“In this case, surgeon Dr. Desai informed me that an organ was available, but other centers had refused it because the donor had died of complications from COVID-19,” says Hamid Rabb, MD, director. doctor of the Johns Hopkins Kidney Transplant Program. and corresponding author of the published report. Rabb and his team, based on the limited field data, agreed that the organ had a good chance of being used safely for the recipient, but decided to assess the risk using precise molecular methods. to assess infection in the donor organ.

The donor patient, the team reported, was a woman in her early 30s who was otherwise very healthy for her age, but was admitted to hospital in March 2021 with severe COVID pneumonia. -19 and eventually placed on extracorporeal membrane oxygenation (ECMO), which is a blood pump outside the body to deliver oxygen to the body. She developed hypoxic brain injury (when not enough oxygen is supplied to the brain) and progressed to brain death. Her kidney function was stable during her stay in the hospital and she tested negative for the virus by nasal swab three days before the donation.

Tissue samples from the donor kidney and aorta (a blood vessel known to have a high level of receptors for SARS-CoV-2, the virus that causes COVID-19) were taken and tested by PCR and by in situ hybridization. The samples were then compared to a separate positive COVID-19 case for accurate interpretation of the data.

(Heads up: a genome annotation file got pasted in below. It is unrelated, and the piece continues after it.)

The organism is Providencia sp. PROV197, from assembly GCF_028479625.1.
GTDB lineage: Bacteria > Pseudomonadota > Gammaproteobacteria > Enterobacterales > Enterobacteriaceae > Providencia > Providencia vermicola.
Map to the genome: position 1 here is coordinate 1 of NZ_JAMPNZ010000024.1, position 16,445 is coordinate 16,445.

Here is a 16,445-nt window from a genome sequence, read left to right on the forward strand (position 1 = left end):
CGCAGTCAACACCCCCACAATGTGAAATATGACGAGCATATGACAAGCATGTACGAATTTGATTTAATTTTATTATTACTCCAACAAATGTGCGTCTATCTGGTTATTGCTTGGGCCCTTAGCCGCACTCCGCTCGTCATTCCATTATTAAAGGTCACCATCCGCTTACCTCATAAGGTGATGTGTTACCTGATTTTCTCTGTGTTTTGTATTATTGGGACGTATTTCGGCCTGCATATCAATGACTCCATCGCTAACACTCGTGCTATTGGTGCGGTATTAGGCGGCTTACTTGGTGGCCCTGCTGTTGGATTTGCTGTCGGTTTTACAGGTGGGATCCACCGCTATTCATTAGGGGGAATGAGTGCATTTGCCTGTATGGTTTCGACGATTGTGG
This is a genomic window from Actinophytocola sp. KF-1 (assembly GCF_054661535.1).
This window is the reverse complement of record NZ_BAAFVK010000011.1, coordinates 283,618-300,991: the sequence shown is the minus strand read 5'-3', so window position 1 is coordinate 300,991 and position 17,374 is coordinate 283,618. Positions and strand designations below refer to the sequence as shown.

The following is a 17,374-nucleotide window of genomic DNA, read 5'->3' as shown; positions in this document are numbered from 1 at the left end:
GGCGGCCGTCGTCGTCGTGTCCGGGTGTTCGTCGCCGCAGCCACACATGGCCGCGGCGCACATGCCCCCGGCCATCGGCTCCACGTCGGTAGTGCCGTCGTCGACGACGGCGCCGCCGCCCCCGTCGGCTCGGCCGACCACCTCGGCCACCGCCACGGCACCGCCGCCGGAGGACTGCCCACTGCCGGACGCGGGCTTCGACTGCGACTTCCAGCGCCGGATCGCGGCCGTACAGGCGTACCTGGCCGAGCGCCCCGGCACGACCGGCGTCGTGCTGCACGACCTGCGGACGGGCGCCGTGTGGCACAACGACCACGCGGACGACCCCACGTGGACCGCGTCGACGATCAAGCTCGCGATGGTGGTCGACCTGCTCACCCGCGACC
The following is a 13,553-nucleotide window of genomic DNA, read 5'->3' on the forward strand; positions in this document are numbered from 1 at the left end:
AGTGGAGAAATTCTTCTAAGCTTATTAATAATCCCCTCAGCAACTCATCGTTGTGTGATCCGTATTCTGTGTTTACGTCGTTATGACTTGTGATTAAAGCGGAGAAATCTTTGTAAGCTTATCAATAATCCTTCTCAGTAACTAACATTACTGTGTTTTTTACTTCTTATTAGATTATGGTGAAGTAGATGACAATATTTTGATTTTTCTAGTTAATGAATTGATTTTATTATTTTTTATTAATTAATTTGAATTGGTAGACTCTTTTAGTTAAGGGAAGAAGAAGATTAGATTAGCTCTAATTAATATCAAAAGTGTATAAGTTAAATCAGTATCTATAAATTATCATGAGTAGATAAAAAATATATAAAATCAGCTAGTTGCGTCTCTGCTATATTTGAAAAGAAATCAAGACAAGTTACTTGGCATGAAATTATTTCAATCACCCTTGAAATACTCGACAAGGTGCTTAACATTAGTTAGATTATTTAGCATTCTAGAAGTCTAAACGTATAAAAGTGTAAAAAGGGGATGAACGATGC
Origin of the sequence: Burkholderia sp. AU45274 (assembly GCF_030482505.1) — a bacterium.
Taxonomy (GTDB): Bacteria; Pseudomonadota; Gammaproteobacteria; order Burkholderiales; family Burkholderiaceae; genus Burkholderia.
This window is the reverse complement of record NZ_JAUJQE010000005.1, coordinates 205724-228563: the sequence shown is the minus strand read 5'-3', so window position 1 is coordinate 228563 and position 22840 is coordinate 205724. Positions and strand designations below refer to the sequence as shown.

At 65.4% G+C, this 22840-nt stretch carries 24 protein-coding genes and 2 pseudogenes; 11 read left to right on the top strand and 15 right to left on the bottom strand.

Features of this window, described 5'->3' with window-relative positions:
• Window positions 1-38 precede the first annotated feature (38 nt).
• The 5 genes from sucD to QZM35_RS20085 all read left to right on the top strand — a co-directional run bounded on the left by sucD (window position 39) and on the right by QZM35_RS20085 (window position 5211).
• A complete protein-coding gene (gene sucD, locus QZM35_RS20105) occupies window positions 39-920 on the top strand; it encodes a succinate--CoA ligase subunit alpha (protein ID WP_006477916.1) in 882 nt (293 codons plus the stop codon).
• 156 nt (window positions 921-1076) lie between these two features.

The recipient patient was a 55-year-old man with end-stage renal disease who had been on dialysis for more than five years. The Johns Hopkins Medicine patient had no history of COVID-19, was fully vaccinated and tested negative for the virus on the day of the transplant. Since the procedure, which took place within 24 hours of the donor’s death, the recipient has tested negative for COVID-19 by nasal swab PCR test 20, 30, and 90 days post-transplant, and has not showed no signs or symptoms of the virus.